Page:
While 3D may be dominating nearly all of the HDTV talk
these days, the hot technology among front projection aficionados is LED projectors. The Runco
Q-750i is such a projector, employing Runco's own InfiniLight LED illumination technology. The Q-750i retails for $14,995 and is 100 percent Runco, clad in trademark black and off-white/silver duds. There are two LED projectors in the QuantumColor lineup, the Q-750i and Q-750d. The more expensive Q-750d ($17,995) features an outboard video processor and HDMI switcher, whereas the more affordable Q-750i has both its video processing and inputs housed internally.Additional Resources
• Read more projector reviews
from HomeTheaterReview.com's staff.
• Find the right projector screen
for your theater.
The Q-750i is a large projector by today's standards measuring in at approximately 22 inches deep by 10 inches tall and weighing a hefty 49 pounds. Among its LED projection peers. the Runco Q-750i sits somewhere in the middle in terms of size and weight, not quite as compact as Digital Projection's LED offering but not as large as the SIM2 Mico50. The Q-750i has all of the modern connection options one could ask for or need, including two HDMI 1.3a inputs, two component inputs (one RCA the other BNC), a single RGB monitor input, an S-video input and one composite video input. The Q-750i has the ability to be controlled via RS-232 and also features an IR repeater as well as a few 12-Volt triggers.
As I stated earlier, the Q-750i utilizes Runco's own InfiniLight LED illumination system, featuring three high-output LEDs: one for red, green and blue. The Q-750i also features Runco's Smart Color and Color Equalizer systems, which I'll dive into in a moment. The Q-750i's LED light, like all LED-based projectors currently available, is funneled through a single 16:9 DLP chip courtesy of Texas Instruments. The Q-750i's use of LED negates a need for a color wheel, a DLP staple (that is, until LED hit the scene). The Q-750i has a native resolution of 1920 x 1080 pixels and is compatible with every video format from 480i to 1080p 24/50/60. The Q-750i has a reported contrast ratio of Infinity, 20,000:1 and 10:000:1 depending on how you have the contrast ratio settings configured, but according to the Cinema Standards Measurement System (CSMS) the Q-750i has a contrast ratio of 330:1. In terms of brightness the Q-750i claims 700 ANSI Lumens; however after performing CSMS calibration, the actual light output of the Q-750i is rated at 450 ANSI Lumens, according to Runco. Runco even goes a step further than the competition and states the Q-750i's brightness in foot-Lamberts (fL) to be 29, which according to the Society of Motion Picture and Television Engineers (SMPTE) is more than double (12 fL) SMPTE's target brightness for digital projectors. Of course all of these measurements were achieved in a darkened and controlled environment on a 72-inch, 1.3 gain screen at Runco's own test facility, so actual results may vary. I have to say I applaud Runco for not trumping up their specs and for giving them to consumers straight, complete with explanations and associated equipment used to arrive at their final performance figures. Because of their findings as to the Q-750i's true performance, Runco doesn't recommend using the Q-750i with a screen larger than 108 inches diagonal, though I've seen reports of the Q-750i being used with screens up to 120 inches.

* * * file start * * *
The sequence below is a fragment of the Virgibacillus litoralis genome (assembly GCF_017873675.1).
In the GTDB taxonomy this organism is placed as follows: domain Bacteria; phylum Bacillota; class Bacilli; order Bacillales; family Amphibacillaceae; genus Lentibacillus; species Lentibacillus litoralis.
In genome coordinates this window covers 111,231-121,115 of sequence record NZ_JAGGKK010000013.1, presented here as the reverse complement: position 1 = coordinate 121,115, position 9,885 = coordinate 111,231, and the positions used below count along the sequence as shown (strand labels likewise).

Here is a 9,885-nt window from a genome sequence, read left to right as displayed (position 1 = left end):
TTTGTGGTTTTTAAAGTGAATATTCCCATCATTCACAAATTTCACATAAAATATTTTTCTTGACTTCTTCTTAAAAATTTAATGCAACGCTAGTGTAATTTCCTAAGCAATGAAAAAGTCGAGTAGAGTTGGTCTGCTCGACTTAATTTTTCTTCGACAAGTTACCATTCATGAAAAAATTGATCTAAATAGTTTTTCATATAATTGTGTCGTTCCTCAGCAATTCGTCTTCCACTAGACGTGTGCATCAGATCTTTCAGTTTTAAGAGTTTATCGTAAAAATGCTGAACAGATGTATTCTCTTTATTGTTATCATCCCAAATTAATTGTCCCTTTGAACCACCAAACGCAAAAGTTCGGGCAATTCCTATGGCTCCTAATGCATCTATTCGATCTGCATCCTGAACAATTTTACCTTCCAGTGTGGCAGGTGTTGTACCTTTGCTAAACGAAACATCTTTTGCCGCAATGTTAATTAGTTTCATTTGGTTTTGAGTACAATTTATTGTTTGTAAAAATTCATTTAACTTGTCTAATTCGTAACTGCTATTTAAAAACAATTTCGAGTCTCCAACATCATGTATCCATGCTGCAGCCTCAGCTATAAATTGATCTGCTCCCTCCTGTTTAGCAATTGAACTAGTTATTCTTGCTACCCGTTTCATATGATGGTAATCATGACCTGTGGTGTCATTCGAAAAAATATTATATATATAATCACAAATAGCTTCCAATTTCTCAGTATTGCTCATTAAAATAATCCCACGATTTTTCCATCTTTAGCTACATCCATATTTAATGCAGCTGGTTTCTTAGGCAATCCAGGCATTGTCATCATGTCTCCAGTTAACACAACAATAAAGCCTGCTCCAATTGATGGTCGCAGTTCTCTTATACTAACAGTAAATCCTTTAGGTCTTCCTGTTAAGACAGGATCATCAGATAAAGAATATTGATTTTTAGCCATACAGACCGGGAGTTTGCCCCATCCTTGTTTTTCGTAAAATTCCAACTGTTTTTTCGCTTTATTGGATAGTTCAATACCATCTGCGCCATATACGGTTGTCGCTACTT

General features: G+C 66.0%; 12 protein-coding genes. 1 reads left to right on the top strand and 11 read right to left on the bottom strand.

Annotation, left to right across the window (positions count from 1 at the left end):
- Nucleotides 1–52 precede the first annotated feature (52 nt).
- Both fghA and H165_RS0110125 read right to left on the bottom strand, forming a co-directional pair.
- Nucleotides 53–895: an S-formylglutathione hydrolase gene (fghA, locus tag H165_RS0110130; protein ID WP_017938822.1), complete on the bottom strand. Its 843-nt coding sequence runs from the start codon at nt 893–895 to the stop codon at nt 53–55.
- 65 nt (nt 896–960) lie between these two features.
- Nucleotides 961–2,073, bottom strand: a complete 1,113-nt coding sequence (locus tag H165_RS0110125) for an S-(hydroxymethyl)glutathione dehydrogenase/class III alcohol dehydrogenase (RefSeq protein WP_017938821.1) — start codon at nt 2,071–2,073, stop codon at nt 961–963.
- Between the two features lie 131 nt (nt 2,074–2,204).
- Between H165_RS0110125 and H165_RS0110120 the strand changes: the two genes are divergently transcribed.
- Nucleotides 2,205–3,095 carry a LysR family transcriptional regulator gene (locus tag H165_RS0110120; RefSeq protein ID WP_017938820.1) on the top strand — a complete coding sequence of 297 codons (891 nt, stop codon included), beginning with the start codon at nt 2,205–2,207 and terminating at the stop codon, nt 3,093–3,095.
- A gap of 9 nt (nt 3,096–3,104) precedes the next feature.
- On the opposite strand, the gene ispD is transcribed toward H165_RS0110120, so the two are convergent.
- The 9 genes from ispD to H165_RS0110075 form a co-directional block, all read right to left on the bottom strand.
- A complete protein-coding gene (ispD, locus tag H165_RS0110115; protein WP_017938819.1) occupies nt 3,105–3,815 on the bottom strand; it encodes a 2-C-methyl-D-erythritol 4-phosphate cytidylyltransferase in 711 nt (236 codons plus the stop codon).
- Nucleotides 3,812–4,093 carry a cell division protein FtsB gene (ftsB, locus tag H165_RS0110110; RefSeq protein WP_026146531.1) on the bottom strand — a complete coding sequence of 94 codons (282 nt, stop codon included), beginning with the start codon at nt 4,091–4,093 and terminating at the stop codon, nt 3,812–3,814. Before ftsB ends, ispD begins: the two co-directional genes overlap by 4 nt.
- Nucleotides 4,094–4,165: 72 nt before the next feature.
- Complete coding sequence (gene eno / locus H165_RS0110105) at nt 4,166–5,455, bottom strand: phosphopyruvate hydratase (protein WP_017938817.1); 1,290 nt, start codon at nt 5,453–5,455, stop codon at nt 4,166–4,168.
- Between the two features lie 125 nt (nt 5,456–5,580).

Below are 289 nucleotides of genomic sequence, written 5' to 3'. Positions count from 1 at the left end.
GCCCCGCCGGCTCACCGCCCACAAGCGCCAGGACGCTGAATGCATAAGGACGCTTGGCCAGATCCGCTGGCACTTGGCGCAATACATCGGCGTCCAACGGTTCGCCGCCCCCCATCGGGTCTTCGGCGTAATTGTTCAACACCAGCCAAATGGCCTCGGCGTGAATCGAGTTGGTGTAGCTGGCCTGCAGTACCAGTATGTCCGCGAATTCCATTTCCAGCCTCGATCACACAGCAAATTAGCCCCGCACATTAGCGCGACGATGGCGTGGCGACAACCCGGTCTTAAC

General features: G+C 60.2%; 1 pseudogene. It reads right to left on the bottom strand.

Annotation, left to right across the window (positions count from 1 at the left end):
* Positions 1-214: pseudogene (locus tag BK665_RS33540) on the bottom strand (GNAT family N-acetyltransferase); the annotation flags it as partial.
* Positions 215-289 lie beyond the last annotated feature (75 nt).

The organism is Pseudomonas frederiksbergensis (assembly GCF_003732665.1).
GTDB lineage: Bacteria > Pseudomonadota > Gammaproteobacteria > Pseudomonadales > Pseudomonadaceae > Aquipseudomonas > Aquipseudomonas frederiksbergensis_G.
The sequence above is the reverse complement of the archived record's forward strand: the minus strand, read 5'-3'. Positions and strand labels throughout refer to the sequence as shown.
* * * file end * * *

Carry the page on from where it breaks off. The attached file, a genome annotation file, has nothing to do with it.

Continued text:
There are three key features that set the Q-750i apart from the competition, first being its use of automatic self-calibration: upon startup the Q-750i uses a sensor that checks the projector's current white balance against its internally programmed reference and adjust accordingly. The process is completely "invisible" and occurs without the viewer's knowledge, for once the projector begins to emit light from its lens, the process has been completed. While I'm not sure if I'd go so far as to call the feature "self-calibration," for there is a lot more to calibration than just setting your white balance, it's a neat feature nonetheless. The next notable feature is the Q-750i's use of Runco's SmartColor system, which essentially enhances the projector's color output through saturation manipulation. With SmartColor, engaged highly saturated colors, like primary colors, get an extra "kick" whereas less saturated colors, those more associated with skin tones and/or low light scenes remain unmolested. The other neat feature is Runco's Color Equalizer, which allows for the user to customize the projector's color palettes depending on their application. While home theater and videophiles will most likely skip this feature, those shopping for a projector with commercial applications will no doubt go nuts for this, as it allows the Q-750i to display Adobe's RGB and digital cinema's DCI color space properly.